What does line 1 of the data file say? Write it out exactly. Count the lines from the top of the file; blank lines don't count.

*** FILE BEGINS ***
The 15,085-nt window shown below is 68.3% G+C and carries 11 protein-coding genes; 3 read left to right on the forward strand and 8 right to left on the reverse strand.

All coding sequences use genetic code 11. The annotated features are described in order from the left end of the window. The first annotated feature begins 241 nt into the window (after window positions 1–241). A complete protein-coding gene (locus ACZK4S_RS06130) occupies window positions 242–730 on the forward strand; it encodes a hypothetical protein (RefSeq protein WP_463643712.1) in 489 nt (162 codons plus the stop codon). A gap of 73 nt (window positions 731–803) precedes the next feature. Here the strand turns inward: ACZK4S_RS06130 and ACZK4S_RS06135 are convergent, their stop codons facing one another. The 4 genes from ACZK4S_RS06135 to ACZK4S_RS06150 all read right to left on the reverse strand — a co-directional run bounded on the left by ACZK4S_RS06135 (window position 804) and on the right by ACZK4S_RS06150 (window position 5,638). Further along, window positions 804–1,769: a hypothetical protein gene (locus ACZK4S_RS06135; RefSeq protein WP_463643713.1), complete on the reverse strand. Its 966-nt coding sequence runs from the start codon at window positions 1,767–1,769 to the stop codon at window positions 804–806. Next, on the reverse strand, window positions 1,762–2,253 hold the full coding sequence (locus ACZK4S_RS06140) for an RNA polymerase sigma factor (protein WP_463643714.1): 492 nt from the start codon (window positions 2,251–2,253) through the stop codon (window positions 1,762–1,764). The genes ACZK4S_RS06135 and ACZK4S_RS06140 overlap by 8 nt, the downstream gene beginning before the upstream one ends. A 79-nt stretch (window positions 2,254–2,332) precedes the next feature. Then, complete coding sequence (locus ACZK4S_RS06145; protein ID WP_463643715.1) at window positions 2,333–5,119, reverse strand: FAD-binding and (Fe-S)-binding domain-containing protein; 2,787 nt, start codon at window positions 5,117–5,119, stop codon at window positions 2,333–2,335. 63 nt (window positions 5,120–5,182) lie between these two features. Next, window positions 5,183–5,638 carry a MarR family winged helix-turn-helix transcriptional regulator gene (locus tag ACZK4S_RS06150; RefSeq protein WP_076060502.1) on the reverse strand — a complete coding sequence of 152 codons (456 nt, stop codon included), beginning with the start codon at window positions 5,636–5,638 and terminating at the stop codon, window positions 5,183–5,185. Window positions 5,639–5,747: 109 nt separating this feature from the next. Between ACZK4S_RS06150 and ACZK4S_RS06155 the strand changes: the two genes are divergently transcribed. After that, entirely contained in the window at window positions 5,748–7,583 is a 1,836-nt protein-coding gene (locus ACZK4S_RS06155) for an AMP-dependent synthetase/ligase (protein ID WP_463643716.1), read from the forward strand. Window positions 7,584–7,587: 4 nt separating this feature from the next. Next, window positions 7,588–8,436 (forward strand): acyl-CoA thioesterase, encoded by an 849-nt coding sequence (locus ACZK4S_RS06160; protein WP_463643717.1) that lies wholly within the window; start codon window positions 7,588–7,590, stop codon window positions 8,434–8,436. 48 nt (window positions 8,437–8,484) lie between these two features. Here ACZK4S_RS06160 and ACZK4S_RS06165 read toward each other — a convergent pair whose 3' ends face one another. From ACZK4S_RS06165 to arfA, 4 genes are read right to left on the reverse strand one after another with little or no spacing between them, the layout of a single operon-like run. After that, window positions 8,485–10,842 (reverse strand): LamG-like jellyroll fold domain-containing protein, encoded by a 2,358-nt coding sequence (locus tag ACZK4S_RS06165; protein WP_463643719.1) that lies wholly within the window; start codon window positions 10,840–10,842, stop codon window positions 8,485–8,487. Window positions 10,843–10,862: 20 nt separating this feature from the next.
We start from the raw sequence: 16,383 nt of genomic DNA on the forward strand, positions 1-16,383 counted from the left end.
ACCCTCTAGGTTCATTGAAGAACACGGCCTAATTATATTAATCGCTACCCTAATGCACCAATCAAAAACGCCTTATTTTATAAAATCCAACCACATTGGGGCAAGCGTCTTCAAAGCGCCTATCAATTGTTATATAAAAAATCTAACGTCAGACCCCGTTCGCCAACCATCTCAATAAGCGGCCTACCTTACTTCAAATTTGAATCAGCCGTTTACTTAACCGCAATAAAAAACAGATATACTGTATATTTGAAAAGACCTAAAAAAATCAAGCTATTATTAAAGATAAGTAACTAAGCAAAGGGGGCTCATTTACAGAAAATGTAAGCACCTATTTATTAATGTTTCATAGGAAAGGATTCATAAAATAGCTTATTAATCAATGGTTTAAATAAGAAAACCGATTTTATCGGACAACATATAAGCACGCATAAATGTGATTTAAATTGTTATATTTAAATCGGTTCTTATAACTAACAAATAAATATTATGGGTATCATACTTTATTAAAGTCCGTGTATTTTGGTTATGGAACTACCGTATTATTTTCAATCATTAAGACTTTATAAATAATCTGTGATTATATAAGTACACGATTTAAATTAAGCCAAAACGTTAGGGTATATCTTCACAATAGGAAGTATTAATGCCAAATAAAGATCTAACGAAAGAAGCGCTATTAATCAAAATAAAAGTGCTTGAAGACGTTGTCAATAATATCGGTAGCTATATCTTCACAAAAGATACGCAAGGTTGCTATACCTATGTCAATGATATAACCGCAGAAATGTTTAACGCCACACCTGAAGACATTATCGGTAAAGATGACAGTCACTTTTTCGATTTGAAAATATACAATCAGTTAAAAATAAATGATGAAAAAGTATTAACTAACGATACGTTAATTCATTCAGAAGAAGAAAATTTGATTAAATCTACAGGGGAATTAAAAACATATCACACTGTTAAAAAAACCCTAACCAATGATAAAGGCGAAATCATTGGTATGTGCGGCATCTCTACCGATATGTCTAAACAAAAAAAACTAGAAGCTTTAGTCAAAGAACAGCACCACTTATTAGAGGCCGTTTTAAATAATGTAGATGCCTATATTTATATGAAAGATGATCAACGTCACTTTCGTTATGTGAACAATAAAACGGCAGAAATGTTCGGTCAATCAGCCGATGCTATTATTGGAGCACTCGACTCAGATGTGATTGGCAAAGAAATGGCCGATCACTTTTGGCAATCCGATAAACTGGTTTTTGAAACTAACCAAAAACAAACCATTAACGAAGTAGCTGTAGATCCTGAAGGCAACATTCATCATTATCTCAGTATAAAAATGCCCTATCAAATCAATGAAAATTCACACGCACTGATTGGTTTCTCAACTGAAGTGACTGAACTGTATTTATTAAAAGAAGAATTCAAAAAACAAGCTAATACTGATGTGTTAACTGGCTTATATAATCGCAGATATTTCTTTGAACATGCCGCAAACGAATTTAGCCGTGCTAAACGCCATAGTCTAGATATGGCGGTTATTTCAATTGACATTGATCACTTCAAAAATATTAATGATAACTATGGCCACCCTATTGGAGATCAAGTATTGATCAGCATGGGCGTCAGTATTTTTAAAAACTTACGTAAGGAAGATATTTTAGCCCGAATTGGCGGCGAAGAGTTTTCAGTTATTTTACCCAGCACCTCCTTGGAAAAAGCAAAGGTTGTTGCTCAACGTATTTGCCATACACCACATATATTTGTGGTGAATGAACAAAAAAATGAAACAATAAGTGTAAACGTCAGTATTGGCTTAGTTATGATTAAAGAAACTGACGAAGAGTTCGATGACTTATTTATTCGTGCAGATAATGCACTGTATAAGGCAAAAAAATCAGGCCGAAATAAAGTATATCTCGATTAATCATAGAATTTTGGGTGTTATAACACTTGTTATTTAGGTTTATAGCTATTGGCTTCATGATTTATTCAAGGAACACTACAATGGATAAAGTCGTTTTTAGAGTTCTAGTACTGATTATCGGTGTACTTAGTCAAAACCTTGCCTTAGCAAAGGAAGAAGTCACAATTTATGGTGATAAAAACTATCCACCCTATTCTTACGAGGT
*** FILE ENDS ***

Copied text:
The 15,085-nt window shown below is 68.3% G+C and carries 11 protein-coding genes; 3 read left to right on the forward strand and 8 right to left on the reverse strand.